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Sony: Virtual reality won't be the flash in the pan 3D TV was

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As much as I enjoyed spending a healthy amount of last week's E3 in either an augmented or virtual reality, I still think the current state of the technology is destined to be a commercial failure.

The technology remains, as I've written before, inherently inconvenient and likely prohibitively expensive. Nintendo of America president Reggie Fils-Aime felt the same way when I spoke to him last week, but for different reasons. He said for virtual reality to succeed it needs to be fun and overcome its isolating nature. Of course, Nintendo also isn't currently making a VR headset. (I haven't been able to find out if he changed his mind after he spent some time with the latest Oculus Rift build.)

I can't help but remember Sony's big push for 3D televisions back when that technology stormed CES, somehow convincing everyone that it was the next big thing. For about a year, PlayStation spent a lot of time talking about 3D-enabled games and why it was the next big thing.

When I met with PlayStation head of worldwide studios Shuhei Yoshida, I asked him if virtual reality could be the next 3D. His answer came almost before I stopped speaking:

"This is not the next 3D," he said. "This is totally different.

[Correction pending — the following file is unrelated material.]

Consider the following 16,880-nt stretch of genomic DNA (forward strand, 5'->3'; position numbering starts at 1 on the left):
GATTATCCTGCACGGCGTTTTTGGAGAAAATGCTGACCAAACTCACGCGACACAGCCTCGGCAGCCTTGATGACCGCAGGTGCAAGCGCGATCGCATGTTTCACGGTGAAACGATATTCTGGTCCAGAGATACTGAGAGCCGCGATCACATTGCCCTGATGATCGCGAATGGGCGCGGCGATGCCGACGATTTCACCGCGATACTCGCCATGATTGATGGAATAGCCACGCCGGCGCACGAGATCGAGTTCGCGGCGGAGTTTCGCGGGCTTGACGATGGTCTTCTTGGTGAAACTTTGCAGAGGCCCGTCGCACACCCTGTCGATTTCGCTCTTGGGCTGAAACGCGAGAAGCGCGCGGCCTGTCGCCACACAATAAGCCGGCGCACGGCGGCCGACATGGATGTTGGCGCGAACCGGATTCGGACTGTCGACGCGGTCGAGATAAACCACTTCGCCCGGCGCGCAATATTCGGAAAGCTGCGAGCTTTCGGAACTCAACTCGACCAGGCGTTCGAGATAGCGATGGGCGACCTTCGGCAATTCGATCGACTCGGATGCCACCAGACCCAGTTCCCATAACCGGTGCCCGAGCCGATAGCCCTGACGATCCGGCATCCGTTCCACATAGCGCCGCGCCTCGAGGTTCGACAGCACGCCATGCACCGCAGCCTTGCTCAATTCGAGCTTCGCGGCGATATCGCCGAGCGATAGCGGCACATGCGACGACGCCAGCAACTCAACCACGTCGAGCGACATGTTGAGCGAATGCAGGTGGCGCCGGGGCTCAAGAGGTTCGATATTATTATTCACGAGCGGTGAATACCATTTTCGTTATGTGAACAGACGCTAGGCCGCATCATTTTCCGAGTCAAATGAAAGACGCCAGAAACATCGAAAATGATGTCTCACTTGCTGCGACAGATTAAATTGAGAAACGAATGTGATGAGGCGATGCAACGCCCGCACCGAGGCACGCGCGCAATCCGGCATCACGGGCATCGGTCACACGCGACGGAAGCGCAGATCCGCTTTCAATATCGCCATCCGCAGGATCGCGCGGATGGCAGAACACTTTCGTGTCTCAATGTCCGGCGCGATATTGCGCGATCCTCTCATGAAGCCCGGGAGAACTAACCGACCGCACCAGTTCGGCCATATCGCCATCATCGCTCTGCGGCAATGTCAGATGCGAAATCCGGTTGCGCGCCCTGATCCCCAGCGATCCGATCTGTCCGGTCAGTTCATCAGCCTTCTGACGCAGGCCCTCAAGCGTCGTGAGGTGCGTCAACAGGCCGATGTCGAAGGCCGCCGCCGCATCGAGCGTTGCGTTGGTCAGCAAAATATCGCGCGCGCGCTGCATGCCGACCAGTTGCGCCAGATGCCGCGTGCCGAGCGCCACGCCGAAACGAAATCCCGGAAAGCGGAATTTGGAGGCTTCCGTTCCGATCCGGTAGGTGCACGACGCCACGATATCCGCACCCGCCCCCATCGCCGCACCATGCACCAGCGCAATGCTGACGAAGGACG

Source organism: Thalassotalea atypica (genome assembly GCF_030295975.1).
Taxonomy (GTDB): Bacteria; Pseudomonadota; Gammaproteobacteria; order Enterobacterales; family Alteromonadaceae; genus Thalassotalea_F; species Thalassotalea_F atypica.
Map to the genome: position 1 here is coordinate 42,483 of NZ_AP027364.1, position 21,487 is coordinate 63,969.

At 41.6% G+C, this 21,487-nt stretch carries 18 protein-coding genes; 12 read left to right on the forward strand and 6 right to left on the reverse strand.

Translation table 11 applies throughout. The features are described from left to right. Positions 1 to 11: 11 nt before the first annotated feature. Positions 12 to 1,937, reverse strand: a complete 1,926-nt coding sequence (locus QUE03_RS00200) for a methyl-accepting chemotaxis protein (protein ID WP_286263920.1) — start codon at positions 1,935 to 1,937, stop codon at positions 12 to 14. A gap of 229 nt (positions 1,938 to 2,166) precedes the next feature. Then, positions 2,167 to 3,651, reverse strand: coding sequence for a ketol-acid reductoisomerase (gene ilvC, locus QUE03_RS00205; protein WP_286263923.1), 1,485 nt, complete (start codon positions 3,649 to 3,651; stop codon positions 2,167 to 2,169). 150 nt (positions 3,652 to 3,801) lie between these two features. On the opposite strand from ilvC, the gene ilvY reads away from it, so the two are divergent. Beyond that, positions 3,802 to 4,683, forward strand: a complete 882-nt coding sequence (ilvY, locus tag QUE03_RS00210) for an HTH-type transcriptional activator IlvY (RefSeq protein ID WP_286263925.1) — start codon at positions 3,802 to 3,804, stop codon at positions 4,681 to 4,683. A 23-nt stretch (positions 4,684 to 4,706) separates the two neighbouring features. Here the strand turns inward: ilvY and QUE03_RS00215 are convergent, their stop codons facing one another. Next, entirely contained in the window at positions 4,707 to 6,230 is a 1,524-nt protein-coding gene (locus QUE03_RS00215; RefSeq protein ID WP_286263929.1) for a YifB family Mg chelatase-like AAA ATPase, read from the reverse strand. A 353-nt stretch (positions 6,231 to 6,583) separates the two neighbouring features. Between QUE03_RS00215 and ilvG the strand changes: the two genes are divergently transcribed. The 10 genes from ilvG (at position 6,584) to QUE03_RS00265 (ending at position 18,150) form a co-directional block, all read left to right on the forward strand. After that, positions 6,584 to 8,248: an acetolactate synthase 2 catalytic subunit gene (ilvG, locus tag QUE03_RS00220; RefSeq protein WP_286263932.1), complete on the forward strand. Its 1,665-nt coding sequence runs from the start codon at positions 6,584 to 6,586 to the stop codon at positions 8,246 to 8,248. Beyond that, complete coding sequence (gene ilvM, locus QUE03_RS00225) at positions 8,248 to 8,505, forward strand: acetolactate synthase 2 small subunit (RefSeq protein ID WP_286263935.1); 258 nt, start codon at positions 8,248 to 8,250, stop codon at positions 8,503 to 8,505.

"The difference is very easy to see if you try the Morpheus experience and compare it to the 3D TV gaming experience. The 3D TV gaming experience is basically the same as the 2D TV gaming experience. You just add the depth in the world, but you're pretty much seeing the same game. And that's all that we could do. It's not like we are able to go behind the TV to view a different scene or something like that."

But not so with the virtual reality of the PlayStation 4's Project Morpheus, he said.

"You are totally inside the game," he said. "You are in a virtual environment. That level of, quality of experience will convince people. You cannot get that experience in any other way. So that's a clear difference."

Fortunately, we don't have too long to wait to find out if this new form of gaming is going to be commercially viable in its current form factor. Project Morpheus is due out in the first half of 2016. The Oculus Rift consumer headset is coming in the first quarter of 2016. And Microsoft's augmented reality headset, the HoloLens, is coming out within the Windows 10 timeframe. Windows 10 hits on July 29.

And 3D televisions? That bit of tech seemed to see its latest peak in 2013, followed by a sudden drop in interest. The big problem? Having to wear a pair of 3D glasses which are either annoying, need to be recharged, or won't allow you to use your smartphone or tablet at the same time.